Four Questions to Ask about our Giving

Sunday, our church will carry out the annual exercise of approving our operating budget for 2019. This is a necessary part of the life of our church. I am always concerned that we will lose sight of the ministry reflected in the dollars. When we think of giving to the Lord and not the church, our perspective changes.

In 1 Chronicles 29, there is a wonderful passage that prompts important questions about our giving to God.

  1. Who does it belong to anyway?

The first nine verses of this text are a description of the giving of David followed by a description of the giving of the people.  Beginning in verse 10 is a prayer of thanksgiving for being able to make the offering.  The heart of this prayer communicates “the right perspective about possessions.”  Everything belongs to God.  Greatness, power, glory, victory, majesty—these all belong to God.

This list of praise leads David to ask a defining question, as recorded in verse 14, “But who am I, and who are my people that we should be able to offer so willingly as this?” And then the conclusive statement at the end of verse 14, “For all things come from You, and we have given You only what comes from Your own hand.”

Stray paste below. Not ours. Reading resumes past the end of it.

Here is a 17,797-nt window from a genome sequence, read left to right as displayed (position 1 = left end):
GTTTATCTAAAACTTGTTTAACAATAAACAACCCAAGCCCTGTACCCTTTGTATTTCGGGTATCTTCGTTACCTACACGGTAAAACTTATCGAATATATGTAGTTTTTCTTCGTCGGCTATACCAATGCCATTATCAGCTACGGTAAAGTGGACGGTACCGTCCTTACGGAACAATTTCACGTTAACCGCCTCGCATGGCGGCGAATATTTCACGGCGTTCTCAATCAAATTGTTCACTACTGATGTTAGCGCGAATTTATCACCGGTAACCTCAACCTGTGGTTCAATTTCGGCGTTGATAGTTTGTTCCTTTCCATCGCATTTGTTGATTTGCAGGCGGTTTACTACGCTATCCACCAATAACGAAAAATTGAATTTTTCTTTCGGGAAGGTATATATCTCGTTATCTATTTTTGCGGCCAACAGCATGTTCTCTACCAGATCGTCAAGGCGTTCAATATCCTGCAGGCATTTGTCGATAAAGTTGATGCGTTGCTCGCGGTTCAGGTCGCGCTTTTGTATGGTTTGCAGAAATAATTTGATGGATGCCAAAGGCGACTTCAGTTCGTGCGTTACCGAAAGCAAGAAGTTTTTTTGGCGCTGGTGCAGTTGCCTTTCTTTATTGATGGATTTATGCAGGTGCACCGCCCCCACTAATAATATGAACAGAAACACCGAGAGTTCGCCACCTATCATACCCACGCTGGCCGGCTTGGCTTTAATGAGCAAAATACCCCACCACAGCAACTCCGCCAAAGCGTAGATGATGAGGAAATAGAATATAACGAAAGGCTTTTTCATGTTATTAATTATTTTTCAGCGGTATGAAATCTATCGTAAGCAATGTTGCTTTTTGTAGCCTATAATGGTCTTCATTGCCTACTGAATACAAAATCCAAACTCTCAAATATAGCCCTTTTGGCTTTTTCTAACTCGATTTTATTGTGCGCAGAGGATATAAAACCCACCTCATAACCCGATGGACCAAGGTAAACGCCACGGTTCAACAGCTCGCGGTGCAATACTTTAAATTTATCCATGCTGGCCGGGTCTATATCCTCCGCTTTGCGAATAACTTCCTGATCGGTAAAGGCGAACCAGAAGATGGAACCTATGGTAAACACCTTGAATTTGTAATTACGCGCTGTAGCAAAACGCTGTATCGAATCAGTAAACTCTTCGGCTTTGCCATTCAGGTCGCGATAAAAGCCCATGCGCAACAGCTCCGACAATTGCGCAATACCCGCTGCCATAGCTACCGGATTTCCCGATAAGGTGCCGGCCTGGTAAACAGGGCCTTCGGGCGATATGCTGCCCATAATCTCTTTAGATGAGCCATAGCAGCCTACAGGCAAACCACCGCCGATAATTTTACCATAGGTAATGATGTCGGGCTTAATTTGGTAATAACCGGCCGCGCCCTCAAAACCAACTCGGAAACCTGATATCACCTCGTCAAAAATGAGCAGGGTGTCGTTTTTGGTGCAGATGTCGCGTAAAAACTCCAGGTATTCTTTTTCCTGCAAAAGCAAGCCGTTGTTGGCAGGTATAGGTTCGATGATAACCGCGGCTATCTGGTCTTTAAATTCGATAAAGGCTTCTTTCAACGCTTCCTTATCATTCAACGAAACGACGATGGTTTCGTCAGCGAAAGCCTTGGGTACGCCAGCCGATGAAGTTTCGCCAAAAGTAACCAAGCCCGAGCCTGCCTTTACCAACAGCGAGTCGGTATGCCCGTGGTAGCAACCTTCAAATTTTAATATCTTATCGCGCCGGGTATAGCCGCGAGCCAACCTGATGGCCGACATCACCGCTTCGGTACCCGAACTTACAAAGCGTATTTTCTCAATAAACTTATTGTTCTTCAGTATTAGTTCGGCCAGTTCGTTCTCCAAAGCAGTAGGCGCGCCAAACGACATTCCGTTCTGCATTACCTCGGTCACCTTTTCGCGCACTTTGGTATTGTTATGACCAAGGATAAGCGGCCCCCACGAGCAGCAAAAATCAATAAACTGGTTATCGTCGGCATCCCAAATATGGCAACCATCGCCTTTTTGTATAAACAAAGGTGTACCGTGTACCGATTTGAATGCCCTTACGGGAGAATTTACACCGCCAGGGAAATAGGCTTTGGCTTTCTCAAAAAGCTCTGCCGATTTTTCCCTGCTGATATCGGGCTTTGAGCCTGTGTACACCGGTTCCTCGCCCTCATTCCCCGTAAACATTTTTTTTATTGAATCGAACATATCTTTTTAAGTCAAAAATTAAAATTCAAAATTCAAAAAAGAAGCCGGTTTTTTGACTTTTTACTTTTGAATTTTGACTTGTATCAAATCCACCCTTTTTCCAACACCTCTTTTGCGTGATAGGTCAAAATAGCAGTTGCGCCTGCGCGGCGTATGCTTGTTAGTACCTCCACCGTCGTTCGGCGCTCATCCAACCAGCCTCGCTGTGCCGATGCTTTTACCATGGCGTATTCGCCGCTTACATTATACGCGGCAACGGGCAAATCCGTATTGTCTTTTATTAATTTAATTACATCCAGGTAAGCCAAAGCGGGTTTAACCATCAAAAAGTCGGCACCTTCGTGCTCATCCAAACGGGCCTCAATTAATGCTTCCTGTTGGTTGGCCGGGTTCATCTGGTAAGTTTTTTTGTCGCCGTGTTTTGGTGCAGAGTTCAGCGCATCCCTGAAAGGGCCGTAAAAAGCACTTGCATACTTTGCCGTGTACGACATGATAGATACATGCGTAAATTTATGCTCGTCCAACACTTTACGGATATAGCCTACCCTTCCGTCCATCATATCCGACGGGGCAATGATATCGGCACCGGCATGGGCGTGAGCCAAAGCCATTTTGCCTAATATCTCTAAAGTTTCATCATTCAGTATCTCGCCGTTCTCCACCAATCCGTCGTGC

The only reason we have anything to give is because we have received from God.

  1. What is my attitude about my giving?

The obvious truth of this passage is that we should be willing and joyful when we give. Indeed, as Paul said, “God loves a cheerful giver.” (2 Corinthians 9:7)

  1. What am I seeking to benefit from my gift?

David and his people recognized that they were giving to the construction of the Temple of which they would never personally benefit. I love this description of giving. This is true giving. Let us be mindful that we give, not to get, but instead just to give and be a blessing to God and others.

  1. What if everyone in my church gave as I did?

Here’s a good final question. The question is not about amount, but about attitude and proportion of income. What if every person gave the way you gave? Would your church be better or worse if everyone gave according to the manner of your giving?


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